Issues of Ghaybah [Part-5]

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Peace be upon our nation and Prophet,

This article is extracted from a much bigger upcoming article on “Taqiyyah”, we found it relevant and important so we decided to make it a separate piece altogether.

CAN THE LEGITIMACY OF AN IMAM BE PROVEN IN CASE OF CONSTANT TAQIYYAH?

In the main Shia book al-Kafi, volume 1, page 284, we find a chapter called:

“Affairs that necessitate the proof of the Imam (as)”

By “proof” they mean how you prove that a certain person is a true Imam, because as you know anyone can claim to be an Imam and anyone can claim that anyone else is an Imam, and you can review our article called “Tree of men believed to be Imams by the Shia sects” in the respective section.

So how do you truly prove the validity or legitimacy of an Imam?

In this chapter I quote two authentic Shia narrations:

[…`Abdul-A`la said: I told abu `Abdillah (as): “The one who rushes to claim Imamah for himself, how do we verify him?” He (as) replied: “He is asked about the lawful and the unlawful.” Then he turned to me and said: “There are three proofs that are not gathered in anyone unless he were the patron of this affair: he must be the closest of the people to the Imam before him; he must have possession of the weapon (of the prophet (saw)); and his Wasiyyah must be public and apparent – [so much so, that even] if one had entered Madinah and had asked the commoners and even the little boys, “Whom did fulan depute?”, they would say, “fulan the son of fulan”.]

The second authentic Shia narration:

[…Ahmad bin `Umar from abi al-Hasan al-Rida (as) I asked him about the indicating signs of the patron of this affair. So he said: The indicating signs to him are: elderliness (i.e. the oldest living son), merit, and the testament – if men who traveled on horseback and came to Madinah and asked, “Whom did fulan depute?” it would be said “fulan the son of fulan”, and they follow wherever the armaments reside.]

Based on these narrations and other similar ones, the legitimacy of the Imamah of any person is proven if he gathered certain conditions, from them is that the people of Madinah, all of them, men women and children, must know that such and such is the Imam, and he deputed his son so and so after him and gave him the Wasiyyah.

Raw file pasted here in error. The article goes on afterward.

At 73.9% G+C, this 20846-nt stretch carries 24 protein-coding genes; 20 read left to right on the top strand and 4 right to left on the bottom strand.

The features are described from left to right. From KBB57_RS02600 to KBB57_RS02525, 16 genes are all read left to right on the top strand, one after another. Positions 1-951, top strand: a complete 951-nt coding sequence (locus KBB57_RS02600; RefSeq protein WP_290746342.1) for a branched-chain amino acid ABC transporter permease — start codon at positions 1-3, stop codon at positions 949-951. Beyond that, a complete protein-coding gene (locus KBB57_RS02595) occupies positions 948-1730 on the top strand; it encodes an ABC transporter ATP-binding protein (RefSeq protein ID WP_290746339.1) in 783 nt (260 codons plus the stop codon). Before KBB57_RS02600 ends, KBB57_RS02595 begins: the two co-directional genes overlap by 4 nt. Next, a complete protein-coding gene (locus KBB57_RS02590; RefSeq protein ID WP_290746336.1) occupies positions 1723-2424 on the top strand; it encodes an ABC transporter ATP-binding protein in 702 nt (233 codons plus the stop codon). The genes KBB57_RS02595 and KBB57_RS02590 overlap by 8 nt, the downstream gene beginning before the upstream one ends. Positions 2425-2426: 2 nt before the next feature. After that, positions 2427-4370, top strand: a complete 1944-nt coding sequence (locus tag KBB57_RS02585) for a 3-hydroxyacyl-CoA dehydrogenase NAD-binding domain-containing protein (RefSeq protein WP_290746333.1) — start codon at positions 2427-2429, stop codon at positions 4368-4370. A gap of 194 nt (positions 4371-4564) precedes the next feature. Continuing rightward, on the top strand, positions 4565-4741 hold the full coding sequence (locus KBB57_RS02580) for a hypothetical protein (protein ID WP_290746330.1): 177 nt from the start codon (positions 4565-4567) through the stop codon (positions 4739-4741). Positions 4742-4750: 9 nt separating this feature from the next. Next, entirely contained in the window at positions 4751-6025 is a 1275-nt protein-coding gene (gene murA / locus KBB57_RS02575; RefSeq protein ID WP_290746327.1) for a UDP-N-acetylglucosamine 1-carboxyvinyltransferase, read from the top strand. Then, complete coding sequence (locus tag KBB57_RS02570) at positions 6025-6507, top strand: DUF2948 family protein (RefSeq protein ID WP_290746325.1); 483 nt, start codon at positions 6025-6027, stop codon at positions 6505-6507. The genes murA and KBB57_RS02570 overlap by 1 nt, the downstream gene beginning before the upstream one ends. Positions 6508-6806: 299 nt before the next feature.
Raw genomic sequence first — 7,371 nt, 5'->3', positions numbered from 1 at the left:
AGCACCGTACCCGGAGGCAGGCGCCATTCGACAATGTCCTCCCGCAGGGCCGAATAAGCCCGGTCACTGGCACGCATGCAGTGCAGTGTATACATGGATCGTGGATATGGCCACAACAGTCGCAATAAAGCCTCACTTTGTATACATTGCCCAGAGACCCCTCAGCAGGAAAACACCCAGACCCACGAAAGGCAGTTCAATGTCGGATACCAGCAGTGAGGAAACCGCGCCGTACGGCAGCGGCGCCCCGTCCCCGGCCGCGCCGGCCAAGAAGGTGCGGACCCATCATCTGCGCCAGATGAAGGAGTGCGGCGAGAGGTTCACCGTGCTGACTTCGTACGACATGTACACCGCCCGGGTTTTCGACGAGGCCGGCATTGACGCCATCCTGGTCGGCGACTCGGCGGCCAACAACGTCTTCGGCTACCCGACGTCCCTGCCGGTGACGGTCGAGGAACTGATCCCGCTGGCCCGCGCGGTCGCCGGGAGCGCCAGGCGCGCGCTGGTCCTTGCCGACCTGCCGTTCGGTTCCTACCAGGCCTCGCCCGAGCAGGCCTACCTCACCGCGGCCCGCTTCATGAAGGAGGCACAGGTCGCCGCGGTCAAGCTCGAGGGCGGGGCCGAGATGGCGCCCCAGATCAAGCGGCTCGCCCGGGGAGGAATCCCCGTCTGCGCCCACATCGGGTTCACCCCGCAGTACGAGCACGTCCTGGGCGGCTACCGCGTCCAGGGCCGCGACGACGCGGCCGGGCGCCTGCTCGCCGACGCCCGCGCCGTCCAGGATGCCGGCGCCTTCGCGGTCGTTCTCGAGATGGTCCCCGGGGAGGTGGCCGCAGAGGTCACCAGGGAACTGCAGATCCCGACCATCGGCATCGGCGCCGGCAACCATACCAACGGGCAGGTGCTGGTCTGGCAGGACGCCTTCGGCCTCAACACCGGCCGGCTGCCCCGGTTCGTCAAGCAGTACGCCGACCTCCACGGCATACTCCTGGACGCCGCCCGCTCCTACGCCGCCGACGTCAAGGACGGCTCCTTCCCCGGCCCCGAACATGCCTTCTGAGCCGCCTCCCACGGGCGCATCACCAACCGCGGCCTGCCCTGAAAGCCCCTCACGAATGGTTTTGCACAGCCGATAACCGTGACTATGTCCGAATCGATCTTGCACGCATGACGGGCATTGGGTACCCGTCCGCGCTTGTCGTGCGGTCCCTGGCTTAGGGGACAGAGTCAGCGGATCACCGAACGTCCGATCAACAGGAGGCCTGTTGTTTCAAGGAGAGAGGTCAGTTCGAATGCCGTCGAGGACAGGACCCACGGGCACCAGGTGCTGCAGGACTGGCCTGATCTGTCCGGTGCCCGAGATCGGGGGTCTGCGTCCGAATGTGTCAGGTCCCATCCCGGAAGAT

Question: We know that the main thing that pushes the Shia Imams to practice Taqiyyah is because they are afraid of the tyrant rulers, so they hide their Imamah and Wasiyyah out of fear. How then in this case, can the legitimacy of ANY of the Shia Imams be proven if they hide it from the people?

In fact it is proven from many Shia texts and by confession of their scholars that the Imams would hide the matter of Imamah from their closest followers and this is why even their best companions would be confused as to who is the next Imam after the death of his father.

If this is the case, then how can the little boys of Madinah have knowledge of this matter, so that when the riders come and ask them they say: “So and so is the Imam and he appointed his son so and so as his depute and successor”!?

I add, if the Imams do not hide the matter of Imamah and Wasiyyah, then why do they hide smaller insignificant matters? The books of the Shia are full of contradicting Fiqhi narrations, and other narrations which differ with the beliefs of the Twelvers, their scholars explain all of this as “Taqiyyah”.